Too many times, I have heard a Student Affairs professional jokingly proclaim, “I need a drink after the duty week I’ve had” or “if I have to write another RA evaluation, I’m going to shoot myself in the face”. Once upon a time, I would have never thought twice about what these hyperboles mean to those around me and would have never second guessed whether I should be repeating them. However, since working in Student Affairs, I have realized how powerful these ‘innocent’ phrases can be to the students and staff who surround us and look to us as role models.
Just because we are role models to a couple hundred students, does not mean that we are perfect or that we should be perfect. It simply means that we must be aware of what we say and be intentional in what we do. For some college students, alcohol abuse, suicidal ideations, and other tragedies are real ordeals they struggle with each day. Hearing a hall director joke about needing a few shots of Jack to handle another week of live-in duties may make a student dealing with alcoholism rethink their decision to ask for help. They may shy away, believing that their hall director will never understand how the one beer on a Friday night has snowballed into binge drinking three times a week.
The same can be said when we exaggerate about how bad our day, week, or semester is going and we utter the phrase, “Just kill me now”. According to the American Academy of Child & Adolescent Psychiatry “suicide is the third leading cause of death for 15-to-24-year-olds” (http://www.aacap.org/galleries/FactsForFamilies/10_teen_suicide.pdf), which makes it possible for not only our college students to have suicidal ideations, but for professional staff to either struggle with these same destructive thoughts or to have had a friend commit suicide. I’d like to think that most of us are not serious about ending our lives over a stressful night on-duty; however, we need to reconsider how this comment, made in passing, may affect which course of action a depressed student takes. Additionally, think about how cutting your comment can be for a peer who has lost a friend or relative to suicide or who may have attempted it before.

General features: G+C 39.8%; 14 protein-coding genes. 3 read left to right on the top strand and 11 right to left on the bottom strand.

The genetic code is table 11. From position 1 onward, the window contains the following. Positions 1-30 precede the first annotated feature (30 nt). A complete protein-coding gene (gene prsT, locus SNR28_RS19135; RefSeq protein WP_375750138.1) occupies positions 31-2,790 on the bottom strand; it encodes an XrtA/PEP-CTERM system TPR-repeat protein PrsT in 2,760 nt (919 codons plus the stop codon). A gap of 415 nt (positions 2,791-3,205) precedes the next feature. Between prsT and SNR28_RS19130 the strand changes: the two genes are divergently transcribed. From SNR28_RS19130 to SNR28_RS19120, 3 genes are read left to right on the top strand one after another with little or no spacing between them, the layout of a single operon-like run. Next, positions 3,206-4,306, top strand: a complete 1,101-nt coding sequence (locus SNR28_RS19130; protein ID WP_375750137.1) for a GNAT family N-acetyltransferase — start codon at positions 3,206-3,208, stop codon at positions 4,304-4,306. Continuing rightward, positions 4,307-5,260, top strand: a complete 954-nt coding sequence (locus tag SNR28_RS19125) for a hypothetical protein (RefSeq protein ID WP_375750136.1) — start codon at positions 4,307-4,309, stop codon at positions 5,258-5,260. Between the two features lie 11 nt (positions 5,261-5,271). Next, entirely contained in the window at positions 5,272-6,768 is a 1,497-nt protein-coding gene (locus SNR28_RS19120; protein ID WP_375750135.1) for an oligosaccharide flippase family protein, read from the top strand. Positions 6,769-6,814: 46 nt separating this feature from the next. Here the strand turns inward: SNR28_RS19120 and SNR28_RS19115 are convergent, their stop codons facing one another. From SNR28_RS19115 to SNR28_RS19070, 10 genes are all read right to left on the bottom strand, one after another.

When I was a senior in high school, a classmate killed himself allegedly over drug use and depression. In college, I drank too much and had bouts with self-mutilation. When I hear my peers make light of suicide, depression, anxiety, and alcohol or substance abuse, it diminishes what respect I have for them. Granted, they do not know my background or what I have gone through in my earlier years; however, their comments make me reluctant to share these raw details about my life out of fear that they will not be taken seriously.
Remember, if you are a live-in professional, administrator, or a parent, you have the responsibility to be a supportive role model for your students, your staff, or your children. It takes courage to admit an addiction or to ask for help with a mental health issue. By poking fun, professional staff members are adding another obstacle over which the student must climb in order to reach someone who can support them. Our job is to make things easier for them, not more difficult.